So that you really understand what we are doing with the microservices, let us examine a very simple example. Imagine that we want to make a web application, Amazon type, but simpler. Users enter our website, see the products we have for sale, and when they buy an item, we manage the delivery of the product to their home.

Monolithic structure

monolithic architecture

A first idea of ​​how to deal with this application would be the following monolithic structure: We can access the website of the store, make purchases, etc., thanks to a server, a machine that is executing the code of the application, in the form of a war file, which eventually connects to a database to retrieve information.

When a user purchases a product via the web, the application will respond the way we have programmed, but the code of the different business logic (inventory, payments, shipments) although it may be separated into different modules of the code, it is finally packaged in a single executable file. That’s why we call it monolithic architecture.

In addition, to scale the application (for example, to serve many users) we will have to run copies of our application under load balancers, which will redirect users to one site or another, depending on whether the system is very saturated. In this case, we will have to replicate the entire application, even if only the payment module concentrates the overload.

But on the other hand, if our application is not very complex, the upload will be simple and easy to manage, since in this case, we are talking about a single executable file.

Vision of microservices

microservice architecture

Instead of having a single executable, each component is an executable by itself, and the services communicate with each other through calls. In this case, we also have a microservice that implements the web interface with which users interact and certain logic below to call the microservice for payments, inventory, and shipments when necessary.

Characteristics of microservices

Here are some of the characteristics of microservices.

  • Components via services. Each small components of the application, e.g. database, payment gateway, shopping cart, etc., can be put into their own services.
  • Services organized with a focus on business capabilities. Your payment gateway can be custom-tailored to your business needs. You need to integrate Paypal – make a service that does just that. You need to hide the apartments that do not allow pets from people who have dogs – make a service to do that, and intercept the dataset coming back from the API.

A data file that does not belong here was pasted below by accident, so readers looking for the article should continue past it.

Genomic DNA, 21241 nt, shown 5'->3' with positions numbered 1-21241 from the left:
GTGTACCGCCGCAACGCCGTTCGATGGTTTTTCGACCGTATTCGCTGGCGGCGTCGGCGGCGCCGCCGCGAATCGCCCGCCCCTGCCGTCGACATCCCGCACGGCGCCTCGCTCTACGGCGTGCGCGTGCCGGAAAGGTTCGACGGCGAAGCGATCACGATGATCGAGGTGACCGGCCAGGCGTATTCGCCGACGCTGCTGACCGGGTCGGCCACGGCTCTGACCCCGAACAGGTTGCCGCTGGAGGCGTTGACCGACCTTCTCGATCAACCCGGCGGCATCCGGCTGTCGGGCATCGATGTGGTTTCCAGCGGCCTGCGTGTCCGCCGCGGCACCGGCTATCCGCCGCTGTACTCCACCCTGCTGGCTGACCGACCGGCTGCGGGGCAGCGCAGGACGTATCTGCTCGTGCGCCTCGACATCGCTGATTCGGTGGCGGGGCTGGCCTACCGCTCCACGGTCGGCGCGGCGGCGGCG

• Products and not projects. Each microservice represents a product. They can be treated separately without the need of knowing what is happening to other microservices.
  • Decentralized government. There are no central application to dictate how the whole application works. Each service talks to each other, forming some sort of a peer-to-peer network.
  • Decentralized data management. As a best practice, microservices should have their own local data storage. Therefore each service can have the data that is relevant to its task stored locally.
  • Evolving design. Business requirements can demand microservices to be put in or pull out as needed. As the business grows, it is much easier to create/remove microservices than to alter the huge code base of a monolithic structure.

Advantages and disadvantages of microservices

Now we know what microservices are as well as their architecture and main characteristics. Therefore, we will detail some of its advantages and disadvantages.


  • Minimal work team. Each team can manage the development of a microservice, and this generally does not need a lot of people (small team of 3 to 4 people is preferred)
  • Increase in efficiency. By optimizing each microservice, the total efficiency can be improved.
  • Scalability. It is much easier to increase the capacity of a microservice, and combine with other services, it boost the the application’s ability to serve more users.
  • Modular functionality, independent modules. microservices should be independent from each other. For instance, a microservice should only care about the input data, not where the data is coming from.